In the fall, in 1916, a little baby girl was born, just outside of Houston, in a black community known as Brookshire.  Her family owned prime alluvial bottom land along Bessie’s Creek and Ruby ran those little creek shores, barefoot and agile, in mind and spirit. She would live in that little town and around that rich farmland all her life, for 94 years. She would grow to be small and petite with pretty brown skin that wouldn’t wrinkle and she, among the many insults she would survive, ovarian cancer would be one of them. She dressed to the nines, always, in heels and hats, standing proud through prejudice visited on her by those not of her color and those who were.  A young black woman living in a thriving black community of former slaves and now landowners, she would get a college degree. She would teach. Her dad would produce patents on catfish farming and the husband she would marry would play soulful jazz on the piano. She birthed four children that I know of, each of them college graduates and several of them doctors with a lawyer or two. She would be a missionary. And long past the point most of us who would retire and settle into a quiet life, she served as a community leader there in the heart of Brookshire, in her heels and her hat and ruby lips and the matriarch of her extended family. All those who knew her, who would have the reason to tell you who she was, would sum it up like this. She loved God and she believed in Jesus and she loved her family.

Now just a few states over in Shellman, Georgia, a not so thriving town , a little white baby girl was born, that very same year and only 3 months later than Ruby. Dorothy, a smart girl, gifted in music, also petite, would earn a college degree and marry a Baptist preacher. While Ruby grew in wisdom in Brookshire, Dorothy would do so in the Caribbean, playing the organ and singing and witnessing on the sandy islands of Puerto Rico and St. Croix.  She too would have four children and in settling down from missionary work she and her family would move to Texas, to Gonzales where the crystal green of the San Marcos and Guadalupe rivers mingle. And there Dorothy would stay, Gonzales the perfect Texas town, for four bright children she too would bear, who just like Ruby’s would all go to college. All those who knew Dorothy, who would have reason to tell you who she was, would sum it up like this. She loved God and she believed in Jesus and she loved her family.

Now I never met Ruby or Dorothy but I always wanted to, because each of them had a daughter who became my friend.

And there’s no question about it, it was these daughters that made me want to know their mommas.

I love these momma’s daughters, one black, one white, for the women they are.  They’ve taught me about history, race and faith, religion, music and books. I have marveled at their intellect and inspired by words they have written. I’ve been privy to solace reserved only for the unique communities from which they grew. And despite what might seem different about them, I find them the same. They are women whose hearts are wide and deep and whose minds are strong and open. I liked imagining their mommas, Dorothy and Ruby, worlds apart, the same age, Texans in the end, going through life, raising, fretting and training their children in the way they would go. And the way they would teach them to go was one in the same. Because if Ruby and Dorothy had a mind to sum up their daughters, they would say, and I would have to agree: Those daughters, they love God and they believe in Jesus and they love their families.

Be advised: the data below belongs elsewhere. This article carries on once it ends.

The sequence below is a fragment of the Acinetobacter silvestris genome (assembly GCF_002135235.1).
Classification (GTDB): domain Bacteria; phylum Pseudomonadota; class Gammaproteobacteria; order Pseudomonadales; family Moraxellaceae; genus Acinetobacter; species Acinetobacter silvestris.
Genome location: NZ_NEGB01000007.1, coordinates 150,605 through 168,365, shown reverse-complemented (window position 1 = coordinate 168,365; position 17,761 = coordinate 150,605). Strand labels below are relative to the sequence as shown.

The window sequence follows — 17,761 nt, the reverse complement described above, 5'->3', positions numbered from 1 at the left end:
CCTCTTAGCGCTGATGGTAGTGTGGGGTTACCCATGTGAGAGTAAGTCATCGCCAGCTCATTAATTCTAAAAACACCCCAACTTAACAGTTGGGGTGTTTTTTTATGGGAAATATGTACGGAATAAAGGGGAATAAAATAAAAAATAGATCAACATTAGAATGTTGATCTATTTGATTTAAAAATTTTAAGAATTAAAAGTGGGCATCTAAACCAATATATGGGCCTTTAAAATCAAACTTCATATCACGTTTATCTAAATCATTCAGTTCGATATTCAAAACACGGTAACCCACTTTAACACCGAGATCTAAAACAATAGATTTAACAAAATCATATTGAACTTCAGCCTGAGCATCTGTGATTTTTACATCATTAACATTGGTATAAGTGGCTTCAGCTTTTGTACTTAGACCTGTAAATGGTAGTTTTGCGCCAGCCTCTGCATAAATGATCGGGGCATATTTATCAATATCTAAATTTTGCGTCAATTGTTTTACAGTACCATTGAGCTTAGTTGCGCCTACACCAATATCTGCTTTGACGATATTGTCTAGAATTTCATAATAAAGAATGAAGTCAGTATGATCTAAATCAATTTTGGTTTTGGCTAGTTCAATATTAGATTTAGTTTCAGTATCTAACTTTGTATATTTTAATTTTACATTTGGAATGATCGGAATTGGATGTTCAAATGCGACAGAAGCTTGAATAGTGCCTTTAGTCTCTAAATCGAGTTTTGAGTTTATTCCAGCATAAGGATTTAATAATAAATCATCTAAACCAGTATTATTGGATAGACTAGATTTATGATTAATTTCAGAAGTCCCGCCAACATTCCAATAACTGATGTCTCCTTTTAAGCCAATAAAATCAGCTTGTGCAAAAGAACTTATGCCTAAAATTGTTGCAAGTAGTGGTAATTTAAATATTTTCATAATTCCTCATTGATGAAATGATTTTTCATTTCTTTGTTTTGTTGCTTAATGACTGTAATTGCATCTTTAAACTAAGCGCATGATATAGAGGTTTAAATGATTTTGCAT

Now I might not have thought to think these thoughts on this day, except that in the world of consequences something happened that could do nothing else but make me think about Ruby and Dorothy and both their daughters.

Ruby and Dorothy on exactly the same day in the middle of June, left Texas and went to Heaven.

Somewhere out past our universe, where cosmology and faith blend in ways humanity will never understand this side of there, Heaven exists and those two women are there.

Now how can you be so sure, you might ask and here’s what I’m thinking about that. A lot of people wonder about God these days. Some of them don’t believe He exists. Some are mad at Him if he does. If Ruby or Dorothy was your momma, they’d tell you that if you are going to do some thinking about the whys and wherefores of this life then do a good job at it. It’s not like your the first that’s been mad at God or hoped He didn’t exist.

If you’re the type to be blaming God for everything, then make sure in that bookkeeping you put the onus for all the wonderful, good and glorious things on His shoulders as well. If you prefer that He doesn’t exist at all, don’t be afraid to wonder. Faith is just that, faith. Take a minute to consider how workable this world works, when your faith rests solely and only on the shoulders of us humans. While you are thinking that though, and its quite a scary one, I’m going to pray that God let’s you run into a Ruby or a Dorothy, or a daughter of their daughter’s ilk. Because if you look deep into their eyes, where there heart shines through, there can only be one explanation for the heart only God can produce. The one that says the soul of humanity can mirror the grace of God, imperfect yes, but there. Truly there.

Rest in peace Ruby and Dorothy.. or maybe yet, enjoy Heaven. I’m going to meet you one day.